The, typical, situation occurs when a Korean company (Buyer or General Contractor) agrees to purchase a product or services from a non-Korean company (Manufacturer or Sub-Contractor).
Often, the Korean company agrees to pay a percentage upfront with future payments based on progress milestones. Often these "progress milestone" are not clearly defined and even if they are Korean companies are notorious for asking for work beyond the scope of the agreement. Because of the structure of these agreements the Korean company has significant leverage over the Manufacturer/Sub.
The leverage comes from the fact that most of the risk is on the non-Korean company. The down payment is, typically, only enough to cover basic costs and the progress payment, only, is paid upon completion of the milestone, thus, the manufacturer is fronting the expense and is, thus, encouraged to meet the demands of the Korean Buyer/General Contractor.
The Korean companies know this very well and play this to get the manufacture/Sub to go beyond the scope of the project, since they know that the, only, recourse is, typically, litigation in a Korean court that will lead to, at best, a long delay in payment.
I like to call this situation the "Service" trap. Korean companies love requesting free services right when they know their payment is due.
Thus, please, prior to engaging in an agreement to manufacturer or provide construction services for a Korean company consider the following:
- Investigate the Reputation of the Korean Company. Due Diligence. Due Diligence and More Due Diligence. Ask around, honest and experienced lawyers are, often, aware of these issues as are Korean-based consultants. Many companies, in Korea, are notorious at playing the free "service" game. Most with significant experience know who these companies are and are happy to advise on how to negotiate contracts with these companies.
- Clear Korean-focused Contract. The contract should be clear. Don't pull an agreement from the internet and don't blindly accept an agreement from the Korean company. If you contract is not drafted by someone with an understanding of Korean realities, you may have an issue.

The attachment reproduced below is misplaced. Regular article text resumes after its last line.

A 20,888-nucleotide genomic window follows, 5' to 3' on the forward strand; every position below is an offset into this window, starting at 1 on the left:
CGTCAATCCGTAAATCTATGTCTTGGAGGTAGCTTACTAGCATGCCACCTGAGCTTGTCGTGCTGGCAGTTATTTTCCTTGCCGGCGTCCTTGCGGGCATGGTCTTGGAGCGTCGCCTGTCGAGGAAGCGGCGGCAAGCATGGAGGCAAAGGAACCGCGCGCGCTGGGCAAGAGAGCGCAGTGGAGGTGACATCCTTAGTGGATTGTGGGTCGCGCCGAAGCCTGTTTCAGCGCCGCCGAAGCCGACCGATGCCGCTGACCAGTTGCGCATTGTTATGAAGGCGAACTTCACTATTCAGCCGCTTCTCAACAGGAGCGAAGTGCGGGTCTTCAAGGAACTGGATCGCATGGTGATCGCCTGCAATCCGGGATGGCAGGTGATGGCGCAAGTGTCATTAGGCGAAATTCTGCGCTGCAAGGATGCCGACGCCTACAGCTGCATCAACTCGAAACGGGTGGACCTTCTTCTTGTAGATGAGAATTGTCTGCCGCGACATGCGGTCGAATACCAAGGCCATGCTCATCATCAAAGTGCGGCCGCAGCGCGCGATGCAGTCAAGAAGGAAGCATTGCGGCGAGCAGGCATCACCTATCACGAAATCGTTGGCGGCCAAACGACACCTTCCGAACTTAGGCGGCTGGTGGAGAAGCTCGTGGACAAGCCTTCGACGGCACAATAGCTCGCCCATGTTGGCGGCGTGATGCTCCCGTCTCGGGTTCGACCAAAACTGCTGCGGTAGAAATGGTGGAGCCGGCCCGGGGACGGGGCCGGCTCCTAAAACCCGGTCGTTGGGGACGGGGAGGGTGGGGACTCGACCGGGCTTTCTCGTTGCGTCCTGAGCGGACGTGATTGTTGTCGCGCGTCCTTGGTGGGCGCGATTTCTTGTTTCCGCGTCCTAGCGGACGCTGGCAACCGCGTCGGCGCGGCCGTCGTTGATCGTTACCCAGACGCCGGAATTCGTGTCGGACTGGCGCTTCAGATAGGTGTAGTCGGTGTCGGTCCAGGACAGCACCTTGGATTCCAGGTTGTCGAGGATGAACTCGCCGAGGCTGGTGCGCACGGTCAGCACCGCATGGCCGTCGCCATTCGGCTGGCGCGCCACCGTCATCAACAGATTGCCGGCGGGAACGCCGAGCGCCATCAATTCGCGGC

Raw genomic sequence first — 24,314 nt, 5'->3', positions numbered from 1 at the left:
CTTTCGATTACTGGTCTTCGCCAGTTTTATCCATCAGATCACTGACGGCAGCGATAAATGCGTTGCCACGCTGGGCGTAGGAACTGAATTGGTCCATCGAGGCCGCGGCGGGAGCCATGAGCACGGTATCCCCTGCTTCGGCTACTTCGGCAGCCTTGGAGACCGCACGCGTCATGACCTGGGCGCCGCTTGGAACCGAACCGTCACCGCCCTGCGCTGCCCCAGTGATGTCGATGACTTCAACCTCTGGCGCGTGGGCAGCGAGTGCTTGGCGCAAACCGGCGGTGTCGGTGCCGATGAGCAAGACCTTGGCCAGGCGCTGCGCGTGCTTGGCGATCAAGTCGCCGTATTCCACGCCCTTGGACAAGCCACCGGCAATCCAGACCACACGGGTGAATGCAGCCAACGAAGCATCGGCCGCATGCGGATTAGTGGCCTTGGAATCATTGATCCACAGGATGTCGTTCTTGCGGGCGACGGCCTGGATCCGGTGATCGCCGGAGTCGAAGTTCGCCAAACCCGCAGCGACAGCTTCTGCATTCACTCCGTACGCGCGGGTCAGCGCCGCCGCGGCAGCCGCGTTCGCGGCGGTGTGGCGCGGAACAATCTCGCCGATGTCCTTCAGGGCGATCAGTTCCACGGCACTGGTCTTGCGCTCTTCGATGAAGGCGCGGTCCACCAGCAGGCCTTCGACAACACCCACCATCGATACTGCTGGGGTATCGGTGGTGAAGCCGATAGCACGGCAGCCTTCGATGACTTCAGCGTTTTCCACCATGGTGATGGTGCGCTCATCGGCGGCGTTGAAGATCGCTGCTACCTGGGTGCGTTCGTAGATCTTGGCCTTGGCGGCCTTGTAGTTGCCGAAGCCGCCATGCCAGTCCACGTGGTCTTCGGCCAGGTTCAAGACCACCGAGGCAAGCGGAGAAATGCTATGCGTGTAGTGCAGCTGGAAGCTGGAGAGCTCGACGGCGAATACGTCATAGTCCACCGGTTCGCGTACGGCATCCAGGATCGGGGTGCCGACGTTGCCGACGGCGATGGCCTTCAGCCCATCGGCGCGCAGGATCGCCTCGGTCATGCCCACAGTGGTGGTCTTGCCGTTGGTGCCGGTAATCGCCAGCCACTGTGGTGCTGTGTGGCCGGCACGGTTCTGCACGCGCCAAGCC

- Jurisdiction, Choice of Law & Arbitration. Consider the place to resolve the dispute, consider the law to be applied to the agreement and consider if arbitration is the right manner of resolving a dispute. If you are performing sub-contracting work in Europe for a Korean company and the Korean company is demanding that disputes be resolved at the Seoul Central District Court - you may have an indication of an issue that will arise.
- Upfront Payments. Simple. Of course try to get as much upfront as you can. As we know, many types of relationships, these days, have typical deposits based on the type of transaction. However, no harm in trying.
- Contracting Party. Many Korean companies have significant assets abroad. It is much easier enforcing an agreement in the States against a Korean company than in a Korean court. Thus, consider having the contract executed by a capitalized subsidiary of the Korean company.
- Negotiator. To get the best deal, you need to understand the mentality of Koreans. Get someone experienced to negotiate the agreement.
Sean Hayes may be contacted at: SeanHayes@ipglegal.com.
Sean Hayes is co-chair of the Korea Practice Team at IPG Legal. He is the first non-Korean attorney to have worked for the Korean court system (Constitutional Court of Korea) and one of the first non-Koreans to be a regular member of a Korean law faculty. Sean is ranked, for Korea, as one of only two non-Korean lawyers as a Top Attorney by AsiaLaw.